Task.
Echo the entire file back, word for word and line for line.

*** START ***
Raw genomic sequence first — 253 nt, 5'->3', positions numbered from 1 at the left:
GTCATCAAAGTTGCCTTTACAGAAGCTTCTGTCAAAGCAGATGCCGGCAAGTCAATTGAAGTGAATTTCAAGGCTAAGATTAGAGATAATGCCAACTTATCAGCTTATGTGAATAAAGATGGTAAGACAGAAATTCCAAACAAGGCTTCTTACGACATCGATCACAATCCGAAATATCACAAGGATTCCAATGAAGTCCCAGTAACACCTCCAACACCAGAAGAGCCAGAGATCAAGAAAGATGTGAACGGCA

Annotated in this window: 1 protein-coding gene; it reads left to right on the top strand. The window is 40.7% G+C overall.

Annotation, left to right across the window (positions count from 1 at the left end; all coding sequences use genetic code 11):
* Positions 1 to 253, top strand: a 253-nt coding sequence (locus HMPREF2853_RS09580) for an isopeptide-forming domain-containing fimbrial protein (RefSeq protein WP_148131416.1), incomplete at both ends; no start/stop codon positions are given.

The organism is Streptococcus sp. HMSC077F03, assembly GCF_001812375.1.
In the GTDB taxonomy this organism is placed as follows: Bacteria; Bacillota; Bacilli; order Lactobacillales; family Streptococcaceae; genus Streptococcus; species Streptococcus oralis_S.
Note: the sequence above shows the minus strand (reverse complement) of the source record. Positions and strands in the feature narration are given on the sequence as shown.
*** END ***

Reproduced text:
Raw genomic sequence first — 253 nt, 5'->3', positions numbered from 1 at the left:
GTCATCAAAGTTGCCTTTACAGAAGCTTCTGTCAAAGCAGATGCCGGCAAGTCAATTGAAGTGAATTTCAAGGCTAAGATTAGAGATAATGCCAACTTATCAGCTTATGTGAATAAAGATGGTAAGACAGAAATTCCAAACAAGGCTTCTTACGACATCGATCACAATCCGAAATATCACAAGGATTCCAATGAAGTCCCAGTAACACCTCCAACACCAGAAGAGCCAGAGATCAAGAAAGATGTGAACGGCA

Annotated in this window: 1 protein-coding gene; it reads left to right on the top strand. The window is 40.7% G+C overall.

Annotation, left to right across the window (positions count from 1 at the left end; all coding sequences use genetic code 11):
* Positions 1 to 253, top strand: a 253-nt coding sequence (locus HMPREF2853_RS09580) for an isopeptide-forming domain-containing fimbrial protein (RefSeq protein WP_148131416.1), incomplete at both ends; no start/stop codon positions are given.

The organism is Streptococcus sp. HMSC077F03, assembly GCF_001812375.1.
In the GTDB taxonomy this organism is placed as follows: Bacteria; Bacillota; Bacilli; order Lactobacillales; family Streptococcaceae; genus Streptococcus; species Streptococcus oralis_S.
Note: the sequence above shows the minus strand (reverse complement) of the source record. Positions and strands in the feature narration are given on the sequence as shown.